A New Look at NASA’s Asteroid Capture Plan

by Nancy Atkinson on August 23, 2013

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This concept image shows an astronaut retrieving a sample from the captured asteroid. Credit: NASA.

This concept image shows an astronaut retrieving a sample from the captured asteroid. Credit: NASA.

NASA has released some new photos and video animations outlining the concept of how their planned asteroid capture mission will work. The plan is to find, capture, redirect a near-Earth asteroid to a stable point near the Moon in order to explore and study it. As we’ve said previously, it’s still unclear if NASA will receive Congressional funding or authorization to do an asteroid retrieval mission, but the agency is moving ahead with its planning work for now.

NASA recently did a mission formulation review to look at some internal studies on the mission, as well as taking a look at over 400 ideas the space community submitted concerning the mission.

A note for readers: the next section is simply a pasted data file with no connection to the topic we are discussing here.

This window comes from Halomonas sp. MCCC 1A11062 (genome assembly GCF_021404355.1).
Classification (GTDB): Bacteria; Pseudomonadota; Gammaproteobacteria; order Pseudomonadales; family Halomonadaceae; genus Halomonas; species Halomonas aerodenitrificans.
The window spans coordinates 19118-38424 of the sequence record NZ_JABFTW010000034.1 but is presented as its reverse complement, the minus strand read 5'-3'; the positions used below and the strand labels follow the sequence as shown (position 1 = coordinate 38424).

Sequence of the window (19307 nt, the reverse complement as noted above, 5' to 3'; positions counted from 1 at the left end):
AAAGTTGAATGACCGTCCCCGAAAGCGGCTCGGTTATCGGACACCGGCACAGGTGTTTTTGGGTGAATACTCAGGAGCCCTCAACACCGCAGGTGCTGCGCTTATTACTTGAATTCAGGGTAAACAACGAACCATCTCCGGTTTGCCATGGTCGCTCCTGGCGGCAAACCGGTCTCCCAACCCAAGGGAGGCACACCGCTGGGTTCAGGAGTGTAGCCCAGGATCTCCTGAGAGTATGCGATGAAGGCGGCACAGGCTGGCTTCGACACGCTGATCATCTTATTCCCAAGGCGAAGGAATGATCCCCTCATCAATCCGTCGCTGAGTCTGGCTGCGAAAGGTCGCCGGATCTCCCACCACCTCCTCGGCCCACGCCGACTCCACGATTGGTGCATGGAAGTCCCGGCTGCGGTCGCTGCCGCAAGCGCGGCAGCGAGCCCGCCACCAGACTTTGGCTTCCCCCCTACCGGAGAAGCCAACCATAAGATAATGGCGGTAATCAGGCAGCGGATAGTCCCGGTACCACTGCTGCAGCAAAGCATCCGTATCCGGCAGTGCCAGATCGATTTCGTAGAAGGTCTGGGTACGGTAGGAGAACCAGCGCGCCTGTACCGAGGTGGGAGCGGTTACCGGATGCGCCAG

The new images show crew operations including the Orion spacecraft’s trip to and rendezvous with the relocated asteroid, as well as astronauts maneuvering through a spacewalk to collect samples from the asteroid.

You can watch the video and see more images below.


This conceptual image shows NASA’s Orion spacecraft approaching the robotic asteroid capture vehicle. The trip from Earth to the captured asteroid will take Orion and its two-person crew an estimated nine days. Credit: NASA

This conceptual image shows NASA’s Orion spacecraft approaching the robotic asteroid capture vehicle. The trip from Earth to the captured asteroid will take Orion and its two-person crew an estimated nine days. Credit: NASA

In this conceptual image, the two-person crew uses a translation boom to travel from the Orion spacecraft to the captured asteroid during a spacewalk. Credit: NASA.